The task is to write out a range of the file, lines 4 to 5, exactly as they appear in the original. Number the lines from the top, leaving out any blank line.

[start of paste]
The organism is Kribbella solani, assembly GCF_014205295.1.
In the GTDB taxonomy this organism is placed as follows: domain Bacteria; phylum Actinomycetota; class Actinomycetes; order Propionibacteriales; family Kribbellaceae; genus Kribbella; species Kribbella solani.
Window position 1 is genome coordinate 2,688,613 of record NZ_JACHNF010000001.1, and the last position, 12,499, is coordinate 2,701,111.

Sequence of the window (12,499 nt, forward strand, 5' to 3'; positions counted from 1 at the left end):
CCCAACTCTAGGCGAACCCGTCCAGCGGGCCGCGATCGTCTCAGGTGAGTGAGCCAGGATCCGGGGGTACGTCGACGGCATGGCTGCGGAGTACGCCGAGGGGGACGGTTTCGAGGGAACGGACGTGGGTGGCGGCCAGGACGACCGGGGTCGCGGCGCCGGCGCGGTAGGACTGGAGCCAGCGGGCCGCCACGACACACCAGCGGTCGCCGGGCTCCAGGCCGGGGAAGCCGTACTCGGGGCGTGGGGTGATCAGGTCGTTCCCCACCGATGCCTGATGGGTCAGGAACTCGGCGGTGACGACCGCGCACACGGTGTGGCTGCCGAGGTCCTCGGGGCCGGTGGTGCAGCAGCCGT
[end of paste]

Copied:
Sequence of the window (12,499 nt, forward strand, 5' to 3'; positions counted from 1 at the left end):
CCCAACTCTAGGCGAACCCGTCCAGCGGGCCGCGATCGTCTCAGGTGAGTGAGCCAGGATCCGGGGGTACGTCGACGGCATGGCTGCGGAGTACGCCGAGGGGGACGGTTTCGAGGGAACGGACGTGGGTGGCGGCCAGGACGACCGGGGTCGCGGCGCCGGCGCGGTAGGACTGGAGCCAGCGGGCCGCCACGACACACCAGCGGTCGCCGGGCTCCAGGCCGGGGAAGCCGTACTCGGGGCGTGGGGTGATCAGGTCGTTCCCCACCGATGCCTGATGGGTCAGGAACTCGGCGGTGACGACCGCGCACACGGTGTGGCTGCCGAGGTCCTCGGGGCCGGTGGTGCAGCAGCCGT